The latest issue of Simulation & Gaming 51, 1 (February 2020) is now available.
- A Tribute to Some of Our Pioneers, Past and Present as We Move Beyond 50 Years With Simulation & Gaming
- Acknowledgment of Reviewers of Simulation & Gaming for 2019
- The Evolution of Simulation-Based Learning Across the Disciplines, 1965–2018: A Science Map of the Literature
- Philip Hallinger and Ray Wang
- Do Badges Affect Intrinsic Motivation in Introductory Programming Students?
- Lisa Facey-Shaw, Marcus Specht, Peter van Rosmalen, and Jeanette Bartley-Bryan
- Video Game Pursuit (VGPu) Scale Development: Designing and Validating a Scale With Implications for Game-Based Learning and Assessment
- Diana R. Sanchez and Markus Langer
- Health$en$eTM: Developing a Board Game on Value-based Healthcare Financing
- Harold Tan, Yap Chun Wei, Heng Wei Yun, Koh Eng Hui Joan, Ho Wai Yee, and Lim Yee Juan
UPDATE: This conference has been cancelled due to the current COVID-19 epidemic.
On 19 March 2020, the Technischen Universität Hamburg, in conjunction with the German Institute for Defence and Strategic Studies (GIDS) and the Führungsakademie der Bundeswehr (German Command and Staff College) will be holding a conference on Zukunftsorientierte Steuerung – Strategische Entscheidungen mit Simulationen fundiert treffen (Future-oriented control – making strategic decisions with simulations).
Further information can be found at the link.
The proceedings of the 2019 NATO Operations Research & Analysis conference have now been published on the NATO STO website. These include a number of wargaming presentation (including a keynote address by Stephen Downes Martin).
Most of the papers are open access, but a few are marked are marked NATO Unclassified (Releasable to PFP and Australia). To access those files you will need STO log-in credentials.
We published a report on the conference at PAXsims back in October.
At The Strategy Bridge, Arnel P. David and John DeRosa discuss “Wargaming Contested Narratives in an Age of Bewilderment.”
The Contested Narratives Wargame builds on the assertions from Peter Perla and Ed McGrady that wargames “embod[y] two types of narrative: the presented narrative, which is what we call the written or given narrative, created by the game’s designers; and the constructed narrative, which is developed through the actions, statements, and decisions of the game’s participants.” Over the course of the game, select participants shared presented narratives (pre-scripted stories) to amplify or dampen adversary and friendly narratives. Participants then moved between tables developing constructed narratives (revised scripts) amidst the various contested narratives. Using the World Café method, a professionally and nationally diverse group of participants took turns sharing stories of national resilience against malign influence wherein the pre-scripted presented narratives contest for resonance.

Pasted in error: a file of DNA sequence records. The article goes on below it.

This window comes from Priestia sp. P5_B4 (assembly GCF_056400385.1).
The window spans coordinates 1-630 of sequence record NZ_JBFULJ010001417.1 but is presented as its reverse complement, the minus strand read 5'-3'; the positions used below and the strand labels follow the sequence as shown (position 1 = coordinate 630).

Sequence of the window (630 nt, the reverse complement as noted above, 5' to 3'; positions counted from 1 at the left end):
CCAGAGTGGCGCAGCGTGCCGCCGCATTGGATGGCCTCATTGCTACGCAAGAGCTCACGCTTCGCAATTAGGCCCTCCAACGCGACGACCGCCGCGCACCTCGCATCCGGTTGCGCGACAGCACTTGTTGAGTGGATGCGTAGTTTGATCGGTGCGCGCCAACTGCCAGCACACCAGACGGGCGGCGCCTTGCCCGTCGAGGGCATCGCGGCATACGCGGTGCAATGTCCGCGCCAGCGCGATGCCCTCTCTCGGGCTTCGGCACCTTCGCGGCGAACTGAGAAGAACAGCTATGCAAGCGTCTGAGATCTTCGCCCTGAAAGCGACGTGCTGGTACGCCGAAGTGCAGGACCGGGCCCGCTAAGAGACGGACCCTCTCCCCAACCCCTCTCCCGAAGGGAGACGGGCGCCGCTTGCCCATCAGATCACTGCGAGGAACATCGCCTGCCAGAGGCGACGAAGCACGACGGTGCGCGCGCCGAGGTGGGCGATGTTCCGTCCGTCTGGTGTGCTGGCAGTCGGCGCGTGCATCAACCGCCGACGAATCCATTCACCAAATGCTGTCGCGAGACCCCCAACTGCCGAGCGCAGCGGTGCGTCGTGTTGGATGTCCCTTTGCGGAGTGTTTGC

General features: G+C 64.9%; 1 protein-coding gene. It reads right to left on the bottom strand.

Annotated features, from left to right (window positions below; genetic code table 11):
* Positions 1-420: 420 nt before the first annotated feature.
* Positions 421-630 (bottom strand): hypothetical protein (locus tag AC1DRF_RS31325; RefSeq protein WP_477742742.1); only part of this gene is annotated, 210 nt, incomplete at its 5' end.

The World Café is an exploratory method, designed by Juanita Brown and David Isaacs, that elicits communication patterns. Set in a café-like environment with multiple tables, participants are invited to sit in small groups with participants from other nations. A facilitator initiates the conversation with a narrative prompt to the entire room—“share a story about national resilience,” for example. Then the participants engage in multiple rounds of storytelling. Paper tablecloths and colored pens allow participants to scribble and take notes creating artifacts for later review. As participants move around the room, narratives begin to circulate. Contestation emerges as designated players introduce stories scripted prior to the wargame from an adversary’s perspective. At the end of several rounds, Dr. John DeRosa—game designer, lead facilitator, and one of the authors—led discussions with the participants to find the l’entre deux, the between place, of presented and constructed narratives circulating within the room. In this sense, the process seeks to reveal if elements of the pre-scripted narratives (like those representing the adversary) appear in the revised scripts developed within the wargame.
Two key insights emerged. First, stories coupled with symbols construct powerfully resonant narratives. Second, unlike the linear action-counteraction-reaction model of traditional wargames, methods like the World Café can effectively mimic the complexity of the human dimension.
More at the link above.
h/t Mark Jones Jr.